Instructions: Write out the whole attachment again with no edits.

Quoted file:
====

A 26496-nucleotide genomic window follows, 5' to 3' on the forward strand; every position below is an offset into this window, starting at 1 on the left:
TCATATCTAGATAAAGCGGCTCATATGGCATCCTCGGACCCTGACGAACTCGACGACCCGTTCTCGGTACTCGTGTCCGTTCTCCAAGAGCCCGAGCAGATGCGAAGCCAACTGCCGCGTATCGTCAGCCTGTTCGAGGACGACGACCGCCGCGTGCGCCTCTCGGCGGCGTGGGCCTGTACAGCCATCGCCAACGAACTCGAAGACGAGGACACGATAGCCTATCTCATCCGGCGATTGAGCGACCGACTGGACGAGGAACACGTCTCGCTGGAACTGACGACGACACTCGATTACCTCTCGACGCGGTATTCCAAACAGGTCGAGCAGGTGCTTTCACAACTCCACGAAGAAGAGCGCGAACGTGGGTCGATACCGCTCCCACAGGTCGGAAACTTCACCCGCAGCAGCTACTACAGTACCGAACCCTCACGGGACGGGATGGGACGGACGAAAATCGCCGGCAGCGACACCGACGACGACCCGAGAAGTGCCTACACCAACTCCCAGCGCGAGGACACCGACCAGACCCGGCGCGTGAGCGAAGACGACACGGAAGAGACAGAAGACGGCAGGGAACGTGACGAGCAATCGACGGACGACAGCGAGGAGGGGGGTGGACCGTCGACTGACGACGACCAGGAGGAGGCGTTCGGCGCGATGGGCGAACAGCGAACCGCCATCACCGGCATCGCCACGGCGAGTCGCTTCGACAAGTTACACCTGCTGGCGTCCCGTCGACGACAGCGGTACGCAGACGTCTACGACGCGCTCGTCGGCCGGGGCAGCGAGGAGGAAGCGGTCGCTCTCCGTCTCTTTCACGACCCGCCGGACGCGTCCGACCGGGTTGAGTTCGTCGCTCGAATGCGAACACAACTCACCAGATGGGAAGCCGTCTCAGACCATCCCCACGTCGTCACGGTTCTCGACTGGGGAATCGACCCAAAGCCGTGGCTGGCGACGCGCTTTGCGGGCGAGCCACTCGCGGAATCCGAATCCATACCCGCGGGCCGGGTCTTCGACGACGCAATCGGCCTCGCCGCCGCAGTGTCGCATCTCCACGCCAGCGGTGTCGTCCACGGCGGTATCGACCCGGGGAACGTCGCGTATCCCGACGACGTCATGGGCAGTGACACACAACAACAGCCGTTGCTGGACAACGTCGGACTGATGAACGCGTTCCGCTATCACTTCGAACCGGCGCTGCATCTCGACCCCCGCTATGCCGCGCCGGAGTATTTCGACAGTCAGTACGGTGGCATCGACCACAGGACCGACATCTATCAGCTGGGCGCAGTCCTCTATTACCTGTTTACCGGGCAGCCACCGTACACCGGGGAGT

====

A 26496-nucleotide genomic window follows, 5' to 3' on the forward strand; every position below is an offset into this window, starting at 1 on the left:
TCATATCTAGATAAAGCGGCTCATATGGCATCCTCGGACCCTGACGAACTCGACGACCCGTTCTCGGTACTCGTGTCCGTTCTCCAAGAGCCCGAGCAGATGCGAAGCCAACTGCCGCGTATCGTCAGCCTGTTCGAGGACGACGACCGCCGCGTGCGCCTCTCGGCGGCGTGGGCCTGTACAGCCATCGCCAACGAACTCGAAGACGAGGACACGATAGCCTATCTCATCCGGCGATTGAGCGACCGACTGGACGAGGAACACGTCTCGCTGGAACTGACGACGACACTCGATTACCTCTCGACGCGGTATTCCAAACAGGTCGAGCAGGTGCTTTCACAACTCCACGAAGAAGAGCGCGAACGTGGGTCGATACCGCTCCCACAGGTCGGAAACTTCACCCGCAGCAGCTACTACAGTACCGAACCCTCACGGGACGGGATGGGACGGACGAAAATCGCCGGCAGCGACACCGACGACGACCCGAGAAGTGCCTACACCAACTCCCAGCGCGAGGACACCGACCAGACCCGGCGCGTGAGCGAAGACGACACGGAAGAGACAGAAGACGGCAGGGAACGTGACGAGCAATCGACGGACGACAGCGAGGAGGGGGGTGGACCGTCGACTGACGACGACCAGGAGGAGGCGTTCGGCGCGATGGGCGAACAGCGAACCGCCATCACCGGCATCGCCACGGCGAGTCGCTTCGACAAGTTACACCTGCTGGCGTCCCGTCGACGACAGCGGTACGCAGACGTCTACGACGCGCTCGTCGGCCGGGGCAGCGAGGAGGAAGCGGTCGCTCTCCGTCTCTTTCACGACCCGCCGGACGCGTCCGACCGGGTTGAGTTCGTCGCTCGAATGCGAACACAACTCACCAGATGGGAAGCCGTCTCAGACCATCCCCACGTCGTCACGGTTCTCGACTGGGGAATCGACCCAAAGCCGTGGCTGGCGACGCGCTTTGCGGGCGAGCCACTCGCGGAATCCGAATCCATACCCGCGGGCCGGGTCTTCGACGACGCAATCGGCCTCGCCGCCGCAGTGTCGCATCTCCACGCCAGCGGTGTCGTCCACGGCGGTATCGACCCGGGGAACGTCGCGTATCCCGACGACGTCATGGGCAGTGACACACAACAACAGCCGTTGCTGGACAACGTCGGACTGATGAACGCGTTCCGCTATCACTTCGAACCGGCGCTGCATCTCGACCCCCGCTATGCCGCGCCGGAGTATTTCGACAGTCAGTACGGTGGCATCGACCACAGGACCGACATCTATCAGCTGGGCGCAGTCCTCTATTACCTGTTTACCGGGCAGCCACCGTACACCGGGGAGT